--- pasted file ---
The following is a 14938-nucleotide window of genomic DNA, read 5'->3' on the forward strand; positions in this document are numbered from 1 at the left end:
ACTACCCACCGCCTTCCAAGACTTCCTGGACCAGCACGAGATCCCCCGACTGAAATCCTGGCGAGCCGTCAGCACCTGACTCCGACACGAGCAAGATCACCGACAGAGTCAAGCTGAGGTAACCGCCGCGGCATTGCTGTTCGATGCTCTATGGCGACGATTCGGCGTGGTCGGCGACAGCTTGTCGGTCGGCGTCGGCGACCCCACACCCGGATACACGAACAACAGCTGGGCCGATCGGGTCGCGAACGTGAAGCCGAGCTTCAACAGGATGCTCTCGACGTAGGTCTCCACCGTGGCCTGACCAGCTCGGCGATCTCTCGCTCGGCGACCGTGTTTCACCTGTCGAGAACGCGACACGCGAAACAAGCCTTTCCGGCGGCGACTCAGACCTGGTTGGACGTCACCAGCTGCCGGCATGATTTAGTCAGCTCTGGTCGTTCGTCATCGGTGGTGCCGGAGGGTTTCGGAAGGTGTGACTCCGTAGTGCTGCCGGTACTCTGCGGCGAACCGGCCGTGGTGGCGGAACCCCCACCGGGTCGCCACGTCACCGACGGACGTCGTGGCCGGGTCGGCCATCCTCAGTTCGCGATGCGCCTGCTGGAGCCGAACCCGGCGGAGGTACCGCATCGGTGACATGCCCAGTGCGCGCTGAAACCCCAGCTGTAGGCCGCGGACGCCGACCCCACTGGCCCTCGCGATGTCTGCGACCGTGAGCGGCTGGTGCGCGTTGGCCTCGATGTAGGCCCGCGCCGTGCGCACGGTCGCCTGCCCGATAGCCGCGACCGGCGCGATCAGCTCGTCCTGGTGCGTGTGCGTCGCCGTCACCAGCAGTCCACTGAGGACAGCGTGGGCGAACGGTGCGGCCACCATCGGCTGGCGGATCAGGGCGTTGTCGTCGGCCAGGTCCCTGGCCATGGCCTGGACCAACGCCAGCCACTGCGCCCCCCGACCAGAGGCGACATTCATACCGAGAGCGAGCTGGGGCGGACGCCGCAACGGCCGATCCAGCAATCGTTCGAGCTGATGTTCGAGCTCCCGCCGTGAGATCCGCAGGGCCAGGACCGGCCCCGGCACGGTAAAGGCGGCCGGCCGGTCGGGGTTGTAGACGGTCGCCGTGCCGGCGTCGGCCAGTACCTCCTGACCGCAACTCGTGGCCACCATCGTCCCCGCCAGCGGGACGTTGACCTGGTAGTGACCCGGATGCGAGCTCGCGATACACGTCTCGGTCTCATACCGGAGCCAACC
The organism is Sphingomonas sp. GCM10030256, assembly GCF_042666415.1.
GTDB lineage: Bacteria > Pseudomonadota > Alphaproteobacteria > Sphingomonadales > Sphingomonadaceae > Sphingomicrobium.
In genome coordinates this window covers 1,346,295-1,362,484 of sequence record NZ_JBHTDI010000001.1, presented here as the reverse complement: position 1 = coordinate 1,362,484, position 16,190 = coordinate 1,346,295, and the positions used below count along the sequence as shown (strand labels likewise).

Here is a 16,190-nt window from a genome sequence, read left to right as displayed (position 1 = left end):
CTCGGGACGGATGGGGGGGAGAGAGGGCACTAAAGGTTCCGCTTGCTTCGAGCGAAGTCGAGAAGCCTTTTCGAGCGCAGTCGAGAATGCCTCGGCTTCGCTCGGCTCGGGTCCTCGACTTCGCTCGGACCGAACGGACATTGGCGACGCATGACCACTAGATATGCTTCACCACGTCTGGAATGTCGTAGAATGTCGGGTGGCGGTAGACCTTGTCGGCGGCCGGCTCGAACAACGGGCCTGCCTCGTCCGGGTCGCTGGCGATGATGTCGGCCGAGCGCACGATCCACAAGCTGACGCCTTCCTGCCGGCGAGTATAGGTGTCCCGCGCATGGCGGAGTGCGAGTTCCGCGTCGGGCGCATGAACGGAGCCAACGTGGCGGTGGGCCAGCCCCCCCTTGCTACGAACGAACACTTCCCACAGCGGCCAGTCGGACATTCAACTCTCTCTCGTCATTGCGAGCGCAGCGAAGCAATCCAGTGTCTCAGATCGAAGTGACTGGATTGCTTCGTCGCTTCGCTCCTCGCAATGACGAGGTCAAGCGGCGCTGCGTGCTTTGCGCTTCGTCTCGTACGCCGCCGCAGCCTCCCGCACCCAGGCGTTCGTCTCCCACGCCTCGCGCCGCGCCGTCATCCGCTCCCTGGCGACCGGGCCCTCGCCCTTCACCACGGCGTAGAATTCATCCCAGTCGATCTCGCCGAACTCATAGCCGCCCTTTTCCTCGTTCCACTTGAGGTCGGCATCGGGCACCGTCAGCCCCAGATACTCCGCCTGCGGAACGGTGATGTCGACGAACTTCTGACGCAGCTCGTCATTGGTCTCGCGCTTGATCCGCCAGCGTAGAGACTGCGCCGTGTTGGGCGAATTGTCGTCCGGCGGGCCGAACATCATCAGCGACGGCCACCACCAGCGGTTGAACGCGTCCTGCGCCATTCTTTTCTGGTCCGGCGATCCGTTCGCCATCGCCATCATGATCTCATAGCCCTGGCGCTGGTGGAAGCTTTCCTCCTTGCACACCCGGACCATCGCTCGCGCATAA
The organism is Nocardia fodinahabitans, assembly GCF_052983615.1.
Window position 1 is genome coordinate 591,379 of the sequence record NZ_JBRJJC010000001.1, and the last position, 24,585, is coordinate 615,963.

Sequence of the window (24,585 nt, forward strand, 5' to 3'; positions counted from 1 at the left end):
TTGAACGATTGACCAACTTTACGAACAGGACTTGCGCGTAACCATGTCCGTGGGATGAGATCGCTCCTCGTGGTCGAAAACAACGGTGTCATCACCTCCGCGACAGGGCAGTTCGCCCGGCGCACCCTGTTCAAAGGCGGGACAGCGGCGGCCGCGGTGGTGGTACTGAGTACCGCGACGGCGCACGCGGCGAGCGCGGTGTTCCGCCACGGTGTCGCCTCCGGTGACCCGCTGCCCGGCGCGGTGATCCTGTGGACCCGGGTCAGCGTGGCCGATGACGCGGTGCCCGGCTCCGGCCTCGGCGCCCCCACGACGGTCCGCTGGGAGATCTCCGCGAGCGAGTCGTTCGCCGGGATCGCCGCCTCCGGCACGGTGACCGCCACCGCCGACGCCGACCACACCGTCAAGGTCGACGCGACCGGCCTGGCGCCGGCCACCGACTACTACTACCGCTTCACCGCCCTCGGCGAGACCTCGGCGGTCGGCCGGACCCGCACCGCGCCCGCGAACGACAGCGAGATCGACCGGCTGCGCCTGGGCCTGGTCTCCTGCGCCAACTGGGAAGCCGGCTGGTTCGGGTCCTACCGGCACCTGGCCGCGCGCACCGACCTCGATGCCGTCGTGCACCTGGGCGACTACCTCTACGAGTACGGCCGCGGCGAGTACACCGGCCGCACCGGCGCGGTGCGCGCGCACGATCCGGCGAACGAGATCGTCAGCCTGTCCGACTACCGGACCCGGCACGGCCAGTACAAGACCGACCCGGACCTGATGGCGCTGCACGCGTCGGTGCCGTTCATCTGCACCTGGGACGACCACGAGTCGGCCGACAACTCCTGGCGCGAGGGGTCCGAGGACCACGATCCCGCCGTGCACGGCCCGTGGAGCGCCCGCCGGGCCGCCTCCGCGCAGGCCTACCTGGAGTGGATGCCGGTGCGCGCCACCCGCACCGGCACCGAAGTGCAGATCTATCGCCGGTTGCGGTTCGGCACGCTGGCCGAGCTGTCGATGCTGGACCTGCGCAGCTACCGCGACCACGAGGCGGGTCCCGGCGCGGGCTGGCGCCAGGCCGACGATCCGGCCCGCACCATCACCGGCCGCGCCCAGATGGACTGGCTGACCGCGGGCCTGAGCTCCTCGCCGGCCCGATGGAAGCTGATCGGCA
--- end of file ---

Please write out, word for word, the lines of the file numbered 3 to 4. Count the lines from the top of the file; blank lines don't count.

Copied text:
The organism is Sphingomonas sp. GCM10030256, assembly GCF_042666415.1.
GTDB lineage: Bacteria > Pseudomonadota > Alphaproteobacteria > Sphingomonadales > Sphingomonadaceae > Sphingomicrobium.